The American Mathematical Monthly publishes articles, notes, and other features about mathematics and the profession. Its readers span a broad spectrum of mathematical interests and abilities. Authors are invited to submit articles and notes that bring interesting mathematical ideas to a wide audience of Monthly readers.
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Table of Contents and Article Summaries from 1997 to 2010.
The Monthly's readers expect a high standard of exposition; they expect articles to inform, stimulate, challenge, enlighten, and even entertain. Monthly articles are meant to be read, enjoyed, and discussed, rather than just archived. Articles may be expositions of old or new results, historical or biographical essays, speculations or definitive treatments, broad developments, or explorations of a single application. Novelty and generality are far less important than clarity of exposition and broad appeal. Appropriate figures, diagrams, and photographs are encouraged.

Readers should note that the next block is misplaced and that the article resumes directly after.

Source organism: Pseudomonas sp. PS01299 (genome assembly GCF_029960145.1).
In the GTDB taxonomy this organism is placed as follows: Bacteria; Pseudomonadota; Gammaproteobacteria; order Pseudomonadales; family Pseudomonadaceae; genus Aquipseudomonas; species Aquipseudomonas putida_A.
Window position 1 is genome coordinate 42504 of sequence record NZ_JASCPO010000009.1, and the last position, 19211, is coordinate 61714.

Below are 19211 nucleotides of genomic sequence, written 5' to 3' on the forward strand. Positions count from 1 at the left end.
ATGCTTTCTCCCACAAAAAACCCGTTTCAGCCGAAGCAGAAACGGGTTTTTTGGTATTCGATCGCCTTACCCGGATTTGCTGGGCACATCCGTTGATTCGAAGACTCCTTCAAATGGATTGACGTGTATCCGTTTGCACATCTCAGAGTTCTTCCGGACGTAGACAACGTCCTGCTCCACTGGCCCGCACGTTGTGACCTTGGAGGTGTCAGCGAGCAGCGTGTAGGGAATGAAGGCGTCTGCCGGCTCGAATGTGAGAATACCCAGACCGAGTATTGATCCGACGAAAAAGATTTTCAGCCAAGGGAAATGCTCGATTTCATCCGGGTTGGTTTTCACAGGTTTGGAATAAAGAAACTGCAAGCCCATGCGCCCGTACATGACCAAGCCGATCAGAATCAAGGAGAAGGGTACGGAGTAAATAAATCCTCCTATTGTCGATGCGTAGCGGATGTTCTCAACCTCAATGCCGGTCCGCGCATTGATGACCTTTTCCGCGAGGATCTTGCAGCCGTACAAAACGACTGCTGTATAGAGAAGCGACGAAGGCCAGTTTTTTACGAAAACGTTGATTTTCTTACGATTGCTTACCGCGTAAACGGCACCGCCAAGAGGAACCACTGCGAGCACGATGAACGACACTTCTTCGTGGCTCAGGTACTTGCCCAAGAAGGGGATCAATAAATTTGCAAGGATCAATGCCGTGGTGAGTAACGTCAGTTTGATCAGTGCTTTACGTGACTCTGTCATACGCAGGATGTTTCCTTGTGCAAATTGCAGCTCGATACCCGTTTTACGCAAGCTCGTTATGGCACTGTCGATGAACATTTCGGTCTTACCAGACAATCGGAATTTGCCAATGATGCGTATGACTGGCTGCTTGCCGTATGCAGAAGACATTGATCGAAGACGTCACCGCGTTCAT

Notes are short, sharply focused, and possibly informal. They are often gems that provide a new proof of an old theorem, a novel presentation of a familiar theme, or a lively discussion of a single issue.
The Editorial Manager System will cue the author for all required information concerning the paper. Questions concerning submission of papers can be addressed to the editor Scott Chapman at firstname.lastname@example.org. Authors who use LaTeX are urged to use the Monthly template and maa-monthly.sty (and its standard environments) with no custom formatting. The style of citations for journal articles and books should match that used on MathSciNet.
You must obtain permission to use tables, photographs, cartoons, illustrations, or figures appearing in another scientific publication, or if you quote extensive passages from someone else’s work. Obtaining permission is your responsibility as the author. This guide has more information and sample permission request letters.
Letters to the editor on any topic are invited. Comments, criticisms, and suggestions for making the Monthly more lively, entertaining, and informative can be forwarded to editor Scott Chapman.
The JSTOR database is an archive of important scholarly journals, offering researchers high-resolution, scanned images of journal issues and pages. It includes articles from The American Mathematical Monthly, from 1894 to the present.
JSTOR All-Stars: American Mathematical Monthly (February 12, 2013)
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